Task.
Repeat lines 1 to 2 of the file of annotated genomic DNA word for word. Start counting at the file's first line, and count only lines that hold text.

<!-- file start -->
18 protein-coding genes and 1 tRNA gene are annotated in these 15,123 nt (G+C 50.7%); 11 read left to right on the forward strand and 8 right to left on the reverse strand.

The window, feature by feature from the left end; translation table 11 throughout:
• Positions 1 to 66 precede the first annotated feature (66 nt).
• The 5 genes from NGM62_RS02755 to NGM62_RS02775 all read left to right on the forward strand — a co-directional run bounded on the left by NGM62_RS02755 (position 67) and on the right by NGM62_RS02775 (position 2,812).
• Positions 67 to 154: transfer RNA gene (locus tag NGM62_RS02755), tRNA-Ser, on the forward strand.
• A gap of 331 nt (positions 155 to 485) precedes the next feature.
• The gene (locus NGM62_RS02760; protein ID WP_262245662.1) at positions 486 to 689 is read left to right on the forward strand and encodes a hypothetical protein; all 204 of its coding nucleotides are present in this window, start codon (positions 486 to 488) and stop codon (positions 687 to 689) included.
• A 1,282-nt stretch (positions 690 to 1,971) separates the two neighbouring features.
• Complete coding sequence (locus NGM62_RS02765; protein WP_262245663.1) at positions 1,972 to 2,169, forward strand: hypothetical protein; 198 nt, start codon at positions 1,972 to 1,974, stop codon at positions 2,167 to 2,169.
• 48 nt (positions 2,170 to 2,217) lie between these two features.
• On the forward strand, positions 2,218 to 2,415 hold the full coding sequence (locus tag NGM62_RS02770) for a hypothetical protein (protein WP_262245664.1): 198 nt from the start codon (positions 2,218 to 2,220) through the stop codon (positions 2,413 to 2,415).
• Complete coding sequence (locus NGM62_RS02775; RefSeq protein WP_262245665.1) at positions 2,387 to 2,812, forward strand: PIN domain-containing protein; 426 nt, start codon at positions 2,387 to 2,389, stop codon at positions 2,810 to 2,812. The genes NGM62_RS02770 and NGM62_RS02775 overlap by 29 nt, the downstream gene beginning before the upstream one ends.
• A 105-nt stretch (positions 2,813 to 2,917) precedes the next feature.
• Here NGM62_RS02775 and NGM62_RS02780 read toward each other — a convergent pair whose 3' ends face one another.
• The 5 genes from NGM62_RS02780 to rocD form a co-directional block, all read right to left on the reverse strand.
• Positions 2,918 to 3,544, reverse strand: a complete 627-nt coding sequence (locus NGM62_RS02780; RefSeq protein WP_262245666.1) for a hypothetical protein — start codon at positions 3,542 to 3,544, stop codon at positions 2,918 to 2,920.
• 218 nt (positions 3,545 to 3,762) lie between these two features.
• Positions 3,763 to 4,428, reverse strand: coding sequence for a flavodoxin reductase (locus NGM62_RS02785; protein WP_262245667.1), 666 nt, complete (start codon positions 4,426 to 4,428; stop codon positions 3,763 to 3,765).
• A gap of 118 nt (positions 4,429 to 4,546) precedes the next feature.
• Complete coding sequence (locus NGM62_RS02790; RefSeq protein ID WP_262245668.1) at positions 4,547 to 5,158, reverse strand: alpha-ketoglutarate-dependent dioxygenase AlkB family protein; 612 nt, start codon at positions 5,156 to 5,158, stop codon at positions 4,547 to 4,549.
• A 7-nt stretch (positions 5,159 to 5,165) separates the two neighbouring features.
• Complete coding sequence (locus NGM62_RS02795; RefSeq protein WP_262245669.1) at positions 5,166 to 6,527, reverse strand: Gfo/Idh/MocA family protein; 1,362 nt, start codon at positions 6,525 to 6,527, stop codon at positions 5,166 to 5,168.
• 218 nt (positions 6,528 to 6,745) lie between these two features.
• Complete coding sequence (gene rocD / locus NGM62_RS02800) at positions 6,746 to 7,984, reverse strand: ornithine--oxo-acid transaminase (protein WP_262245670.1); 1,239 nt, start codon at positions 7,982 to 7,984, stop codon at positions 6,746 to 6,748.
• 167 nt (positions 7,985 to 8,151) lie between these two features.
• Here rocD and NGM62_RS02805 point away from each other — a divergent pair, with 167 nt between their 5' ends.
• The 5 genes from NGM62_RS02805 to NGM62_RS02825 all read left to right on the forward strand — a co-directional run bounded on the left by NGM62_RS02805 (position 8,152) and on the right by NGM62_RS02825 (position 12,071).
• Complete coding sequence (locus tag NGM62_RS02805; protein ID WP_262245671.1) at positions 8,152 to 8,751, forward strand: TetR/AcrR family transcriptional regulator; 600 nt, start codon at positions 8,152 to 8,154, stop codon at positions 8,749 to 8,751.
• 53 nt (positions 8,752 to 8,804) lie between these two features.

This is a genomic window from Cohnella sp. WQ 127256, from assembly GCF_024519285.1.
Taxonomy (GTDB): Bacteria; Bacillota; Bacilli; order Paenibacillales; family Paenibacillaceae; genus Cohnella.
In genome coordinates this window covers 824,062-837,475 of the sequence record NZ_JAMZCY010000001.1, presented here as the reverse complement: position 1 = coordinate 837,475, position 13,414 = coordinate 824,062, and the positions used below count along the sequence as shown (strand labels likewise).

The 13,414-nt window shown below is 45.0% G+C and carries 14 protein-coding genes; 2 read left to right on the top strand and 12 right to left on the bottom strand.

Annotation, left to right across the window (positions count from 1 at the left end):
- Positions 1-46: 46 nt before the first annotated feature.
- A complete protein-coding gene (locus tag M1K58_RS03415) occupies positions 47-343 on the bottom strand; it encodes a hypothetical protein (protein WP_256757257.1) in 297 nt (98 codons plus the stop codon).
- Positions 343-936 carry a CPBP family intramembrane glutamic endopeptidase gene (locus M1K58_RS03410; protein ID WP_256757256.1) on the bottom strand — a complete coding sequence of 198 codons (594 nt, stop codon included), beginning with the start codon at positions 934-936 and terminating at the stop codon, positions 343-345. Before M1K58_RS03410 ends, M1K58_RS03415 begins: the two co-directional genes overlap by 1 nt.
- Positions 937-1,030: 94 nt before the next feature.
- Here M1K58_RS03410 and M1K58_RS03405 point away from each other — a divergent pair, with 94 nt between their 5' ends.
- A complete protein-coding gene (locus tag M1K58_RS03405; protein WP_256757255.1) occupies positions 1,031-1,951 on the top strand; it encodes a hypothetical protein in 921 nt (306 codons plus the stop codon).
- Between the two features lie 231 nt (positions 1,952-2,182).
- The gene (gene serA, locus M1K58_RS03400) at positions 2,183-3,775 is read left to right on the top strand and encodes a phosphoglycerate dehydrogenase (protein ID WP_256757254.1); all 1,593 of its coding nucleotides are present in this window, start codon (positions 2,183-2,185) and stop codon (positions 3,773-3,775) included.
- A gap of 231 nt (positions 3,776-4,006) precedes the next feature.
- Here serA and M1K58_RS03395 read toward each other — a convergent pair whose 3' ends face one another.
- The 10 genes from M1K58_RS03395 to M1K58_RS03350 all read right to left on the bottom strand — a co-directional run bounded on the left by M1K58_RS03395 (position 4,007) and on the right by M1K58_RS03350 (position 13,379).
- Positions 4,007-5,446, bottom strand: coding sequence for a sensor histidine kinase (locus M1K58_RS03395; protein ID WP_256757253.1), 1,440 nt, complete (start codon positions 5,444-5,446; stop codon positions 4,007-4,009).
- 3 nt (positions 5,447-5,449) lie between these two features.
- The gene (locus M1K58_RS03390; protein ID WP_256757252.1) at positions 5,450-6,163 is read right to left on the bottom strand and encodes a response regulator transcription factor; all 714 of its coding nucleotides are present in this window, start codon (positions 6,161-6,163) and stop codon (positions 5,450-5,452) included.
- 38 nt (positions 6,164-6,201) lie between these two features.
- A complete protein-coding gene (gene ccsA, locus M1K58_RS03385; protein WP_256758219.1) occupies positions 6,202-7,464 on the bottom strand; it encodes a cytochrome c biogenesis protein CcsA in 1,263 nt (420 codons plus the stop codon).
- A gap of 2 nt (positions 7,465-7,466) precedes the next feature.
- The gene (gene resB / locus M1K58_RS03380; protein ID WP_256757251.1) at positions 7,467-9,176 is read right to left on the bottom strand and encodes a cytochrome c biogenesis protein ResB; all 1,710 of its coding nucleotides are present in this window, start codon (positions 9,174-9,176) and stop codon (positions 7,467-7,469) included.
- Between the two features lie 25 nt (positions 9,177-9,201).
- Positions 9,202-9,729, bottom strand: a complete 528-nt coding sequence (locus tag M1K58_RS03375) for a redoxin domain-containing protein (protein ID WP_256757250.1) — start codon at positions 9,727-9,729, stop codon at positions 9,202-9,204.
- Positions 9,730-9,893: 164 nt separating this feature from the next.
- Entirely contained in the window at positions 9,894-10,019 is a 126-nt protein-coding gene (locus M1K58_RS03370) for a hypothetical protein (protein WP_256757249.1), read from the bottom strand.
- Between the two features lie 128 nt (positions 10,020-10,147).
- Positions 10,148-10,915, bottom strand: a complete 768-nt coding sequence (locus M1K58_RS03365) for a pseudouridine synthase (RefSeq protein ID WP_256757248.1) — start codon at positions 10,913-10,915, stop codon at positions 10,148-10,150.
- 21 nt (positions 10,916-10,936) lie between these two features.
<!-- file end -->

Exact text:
18 protein-coding genes and 1 tRNA gene are annotated in these 15,123 nt (G+C 50.7%); 11 read left to right on the forward strand and 8 right to left on the reverse strand.

The window, feature by feature from the left end; translation table 11 throughout: